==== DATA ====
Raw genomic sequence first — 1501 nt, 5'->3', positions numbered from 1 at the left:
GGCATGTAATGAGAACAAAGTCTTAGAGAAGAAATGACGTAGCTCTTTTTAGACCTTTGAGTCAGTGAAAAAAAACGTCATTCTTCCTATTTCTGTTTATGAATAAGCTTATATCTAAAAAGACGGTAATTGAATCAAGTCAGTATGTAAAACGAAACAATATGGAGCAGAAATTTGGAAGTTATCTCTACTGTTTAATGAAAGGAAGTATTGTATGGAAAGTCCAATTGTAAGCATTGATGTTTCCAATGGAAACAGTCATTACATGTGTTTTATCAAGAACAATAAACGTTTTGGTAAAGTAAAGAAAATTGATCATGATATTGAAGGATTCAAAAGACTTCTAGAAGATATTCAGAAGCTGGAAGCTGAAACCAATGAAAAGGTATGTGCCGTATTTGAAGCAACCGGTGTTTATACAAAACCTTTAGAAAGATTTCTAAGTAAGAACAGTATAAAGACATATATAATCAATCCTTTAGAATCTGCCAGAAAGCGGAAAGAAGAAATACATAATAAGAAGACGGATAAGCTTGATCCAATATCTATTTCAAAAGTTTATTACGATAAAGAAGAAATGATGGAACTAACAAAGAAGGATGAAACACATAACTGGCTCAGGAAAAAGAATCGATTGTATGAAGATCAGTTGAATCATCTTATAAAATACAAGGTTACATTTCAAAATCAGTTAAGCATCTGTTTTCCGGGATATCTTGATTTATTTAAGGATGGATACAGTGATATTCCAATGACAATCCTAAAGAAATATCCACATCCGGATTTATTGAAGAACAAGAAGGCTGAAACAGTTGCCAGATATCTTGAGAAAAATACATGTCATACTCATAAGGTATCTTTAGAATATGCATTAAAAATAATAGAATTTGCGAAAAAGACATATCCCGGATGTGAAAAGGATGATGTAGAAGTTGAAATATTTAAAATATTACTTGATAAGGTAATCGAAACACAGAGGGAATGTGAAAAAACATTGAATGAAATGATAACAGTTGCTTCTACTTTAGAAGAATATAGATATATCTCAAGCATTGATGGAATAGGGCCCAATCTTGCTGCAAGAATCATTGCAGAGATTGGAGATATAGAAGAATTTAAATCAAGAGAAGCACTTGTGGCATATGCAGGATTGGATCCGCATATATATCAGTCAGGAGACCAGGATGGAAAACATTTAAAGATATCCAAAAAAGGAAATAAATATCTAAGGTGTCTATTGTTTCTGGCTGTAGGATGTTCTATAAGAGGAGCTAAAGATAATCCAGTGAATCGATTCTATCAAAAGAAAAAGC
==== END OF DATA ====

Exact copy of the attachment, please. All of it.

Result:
Raw genomic sequence first — 1501 nt, 5'->3', positions numbered from 1 at the left:
GGCATGTAATGAGAACAAAGTCTTAGAGAAGAAATGACGTAGCTCTTTTTAGACCTTTGAGTCAGTGAAAAAAAACGTCATTCTTCCTATTTCTGTTTATGAATAAGCTTATATCTAAAAAGACGGTAATTGAATCAAGTCAGTATGTAAAACGAAACAATATGGAGCAGAAATTTGGAAGTTATCTCTACTGTTTAATGAAAGGAAGTATTGTATGGAAAGTCCAATTGTAAGCATTGATGTTTCCAATGGAAACAGTCATTACATGTGTTTTATCAAGAACAATAAACGTTTTGGTAAAGTAAAGAAAATTGATCATGATATTGAAGGATTCAAAAGACTTCTAGAAGATATTCAGAAGCTGGAAGCTGAAACCAATGAAAAGGTATGTGCCGTATTTGAAGCAACCGGTGTTTATACAAAACCTTTAGAAAGATTTCTAAGTAAGAACAGTATAAAGACATATATAATCAATCCTTTAGAATCTGCCAGAAAGCGGAAAGAAGAAATACATAATAAGAAGACGGATAAGCTTGATCCAATATCTATTTCAAAAGTTTATTACGATAAAGAAGAAATGATGGAACTAACAAAGAAGGATGAAACACATAACTGGCTCAGGAAAAAGAATCGATTGTATGAAGATCAGTTGAATCATCTTATAAAATACAAGGTTACATTTCAAAATCAGTTAAGCATCTGTTTTCCGGGATATCTTGATTTATTTAAGGATGGATACAGTGATATTCCAATGACAATCCTAAAGAAATATCCACATCCGGATTTATTGAAGAACAAGAAGGCTGAAACAGTTGCCAGATATCTTGAGAAAAATACATGTCATACTCATAAGGTATCTTTAGAATATGCATTAAAAATAATAGAATTTGCGAAAAAGACATATCCCGGATGTGAAAAGGATGATGTAGAAGTTGAAATATTTAAAATATTACTTGATAAGGTAATCGAAACACAGAGGGAATGTGAAAAAACATTGAATGAAATGATAACAGTTGCTTCTACTTTAGAAGAATATAGATATATCTCAAGCATTGATGGAATAGGGCCCAATCTTGCTGCAAGAATCATTGCAGAGATTGGAGATATAGAAGAATTTAAATCAAGAGAAGCACTTGTGGCATATGCAGGATTGGATCCGCATATATATCAGTCAGGAGACCAGGATGGAAAACATTTAAAGATATCCAAAAAAGGAAATAAATATCTAAGGTGTCTATTGTTTCTGGCTGTAGGATGTTCTATAAGAGGAGCTAAAGATAATCCAGTGAATCGATTCTATCAAAAGAAAAAGC